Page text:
While having Arihant and his companions converse with the Vakrini, Sangeeta uses a sort of rhyming / poem style. It took a little time before I could get a hang of this unique musical way of talking. Although not uncomfortable it will still a bit of effort to read. Not sure if every reader would like to have to put an effort to read a fiction like a normal textbook. However, it reminded me of a Telugu movie where a set of characters converse in musical language. Here is one such song from this 1988 Indian Telugu musical-drama film titled Rudraveena ( = Strings of Rage) where the characters converse musically.
Samraat Rituparna, the Emperor of Avrohan, muses that there may be a day when horses are no longer required to pull chariots. If he was a real person he wouldn’t be too far off in his musings. I would wonder what he would say if he comes out of the book and sees at the modern world. Or maybe he might consider us to be ancient…who knows. However, Sangeeta does highlight one aspect in his musings though - the curbing of women power and dividing people into castes. These two aspects cannot be hidden or ignored no matter what race or religion or region any fiction is set. However author Sangeeta mentions about aliens in an offside conversation which makes me wonder if the term "alien" was even in existence at the time period this book was set in.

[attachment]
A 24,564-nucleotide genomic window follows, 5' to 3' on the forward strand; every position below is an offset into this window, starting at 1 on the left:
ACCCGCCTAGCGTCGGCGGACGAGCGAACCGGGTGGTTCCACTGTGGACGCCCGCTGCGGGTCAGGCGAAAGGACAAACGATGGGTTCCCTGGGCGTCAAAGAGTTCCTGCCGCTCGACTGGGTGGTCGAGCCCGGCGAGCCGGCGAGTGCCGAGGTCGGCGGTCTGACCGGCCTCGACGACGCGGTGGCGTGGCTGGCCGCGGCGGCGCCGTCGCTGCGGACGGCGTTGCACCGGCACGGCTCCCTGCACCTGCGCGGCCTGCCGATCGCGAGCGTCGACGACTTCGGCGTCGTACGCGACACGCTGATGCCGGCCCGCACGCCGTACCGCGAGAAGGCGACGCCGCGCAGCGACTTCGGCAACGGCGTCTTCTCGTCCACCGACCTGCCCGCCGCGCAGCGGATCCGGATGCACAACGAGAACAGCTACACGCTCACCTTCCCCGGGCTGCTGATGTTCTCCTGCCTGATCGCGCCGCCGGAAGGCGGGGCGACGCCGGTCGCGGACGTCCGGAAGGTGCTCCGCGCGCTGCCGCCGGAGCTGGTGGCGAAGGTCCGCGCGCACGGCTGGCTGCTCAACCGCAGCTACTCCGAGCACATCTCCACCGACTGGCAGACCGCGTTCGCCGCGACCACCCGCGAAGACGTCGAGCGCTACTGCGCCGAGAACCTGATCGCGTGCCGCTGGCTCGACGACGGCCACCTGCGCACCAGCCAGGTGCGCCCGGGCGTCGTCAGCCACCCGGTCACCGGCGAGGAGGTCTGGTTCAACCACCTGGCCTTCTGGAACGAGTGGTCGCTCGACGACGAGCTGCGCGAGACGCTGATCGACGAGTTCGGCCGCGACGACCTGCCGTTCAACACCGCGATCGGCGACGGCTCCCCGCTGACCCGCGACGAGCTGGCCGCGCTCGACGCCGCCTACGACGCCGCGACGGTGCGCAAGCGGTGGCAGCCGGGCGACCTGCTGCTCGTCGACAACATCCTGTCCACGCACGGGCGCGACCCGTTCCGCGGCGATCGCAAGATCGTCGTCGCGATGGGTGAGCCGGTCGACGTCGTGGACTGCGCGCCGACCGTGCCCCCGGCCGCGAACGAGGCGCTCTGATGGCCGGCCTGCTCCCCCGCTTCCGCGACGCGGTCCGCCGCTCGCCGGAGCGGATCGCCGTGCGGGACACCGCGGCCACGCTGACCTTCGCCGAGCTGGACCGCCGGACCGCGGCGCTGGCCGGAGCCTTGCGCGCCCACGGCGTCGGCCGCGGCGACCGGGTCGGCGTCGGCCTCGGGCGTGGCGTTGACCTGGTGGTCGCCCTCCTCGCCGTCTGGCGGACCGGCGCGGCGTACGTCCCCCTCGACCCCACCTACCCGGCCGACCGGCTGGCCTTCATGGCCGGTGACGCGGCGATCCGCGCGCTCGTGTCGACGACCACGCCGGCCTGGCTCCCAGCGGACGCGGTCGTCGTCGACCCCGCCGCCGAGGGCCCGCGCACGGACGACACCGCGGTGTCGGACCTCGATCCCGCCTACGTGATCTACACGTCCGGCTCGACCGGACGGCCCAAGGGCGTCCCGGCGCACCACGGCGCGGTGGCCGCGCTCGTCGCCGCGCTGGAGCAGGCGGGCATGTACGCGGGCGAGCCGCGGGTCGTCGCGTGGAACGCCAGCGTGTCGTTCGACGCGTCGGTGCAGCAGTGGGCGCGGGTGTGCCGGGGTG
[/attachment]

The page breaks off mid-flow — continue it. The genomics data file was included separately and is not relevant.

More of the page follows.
Although a well-made plot with giving enough sub-plots to keep the reader interesting, I did find the read a rather taxing at times. Specially those chapters that involved elaborate descriptions of the evolution of Arihant or the places he traveled. Some of the context was totally new for me so imagining it was a bit hard.
A long and winding story that takes up the first book in the trilogy. Irrespective of what I felt about the little humps I am still excited to read the next book in the series.
1) Plot Reveals: